Originally from Hong Kong, Lo completed his BA in Computer Science degree in Minnesota before going on to manage two industry-leading global manufacturing facilities in China. Two years ago, his attention turned to desktop 3D printing, and he became completely devoted to designing and creating "the highest precision and most dependable 3D printer on the affordable desktop market". Since July 2015, when the company set up its engineering and manufacturing site in China (its admin office and warehouse remains in Hong Kong), Octave Light has grown to an eleven-person team of highly skilled engineers.

“I have seven years of experience running world class factories, and maintaining USA and European level quality standards. I do personally make sure that every Octave Light 3D Printer delivered are of USA level quality. And needless to say, I know how to correctly manufacture a product,” he told us.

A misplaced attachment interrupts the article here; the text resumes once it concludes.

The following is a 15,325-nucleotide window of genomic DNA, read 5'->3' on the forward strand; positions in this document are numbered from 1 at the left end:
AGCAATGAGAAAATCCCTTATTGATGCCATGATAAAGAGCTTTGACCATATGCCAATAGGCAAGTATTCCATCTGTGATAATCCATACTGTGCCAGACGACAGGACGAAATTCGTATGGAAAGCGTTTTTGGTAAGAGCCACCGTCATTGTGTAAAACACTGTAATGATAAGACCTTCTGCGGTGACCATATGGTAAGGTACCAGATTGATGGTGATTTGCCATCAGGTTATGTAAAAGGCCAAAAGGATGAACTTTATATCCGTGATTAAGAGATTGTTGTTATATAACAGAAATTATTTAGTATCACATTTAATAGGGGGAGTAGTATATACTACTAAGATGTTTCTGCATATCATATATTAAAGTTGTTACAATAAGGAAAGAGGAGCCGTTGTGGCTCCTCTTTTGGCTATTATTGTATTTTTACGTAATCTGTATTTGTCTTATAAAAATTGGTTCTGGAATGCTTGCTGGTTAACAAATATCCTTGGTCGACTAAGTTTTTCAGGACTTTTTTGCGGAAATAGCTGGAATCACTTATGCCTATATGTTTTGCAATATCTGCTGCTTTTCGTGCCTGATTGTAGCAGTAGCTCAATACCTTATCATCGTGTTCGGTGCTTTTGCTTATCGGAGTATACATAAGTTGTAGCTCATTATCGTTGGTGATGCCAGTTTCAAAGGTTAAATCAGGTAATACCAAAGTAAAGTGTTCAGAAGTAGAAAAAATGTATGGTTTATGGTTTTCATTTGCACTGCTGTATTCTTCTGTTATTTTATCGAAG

To prove that point, the Octave Light’s structural components and parts are held to the same exacting standards as its technology. The 4th and current prototype, which is fully functional and mass-production ready, was made with the same large-format CNC machine used by Foxconn to manufacture Macbook Pro laptops. The chassis is made from 6061 T651 aluminium and stainless steel, and every detail, from the screw-balls to the large-size Nema 23 stepper motor underwent careful scrutiny to ensure higher reliability, lower friction, and high precision. The PCBs were also designed in-house, with firmware written by Lo himself.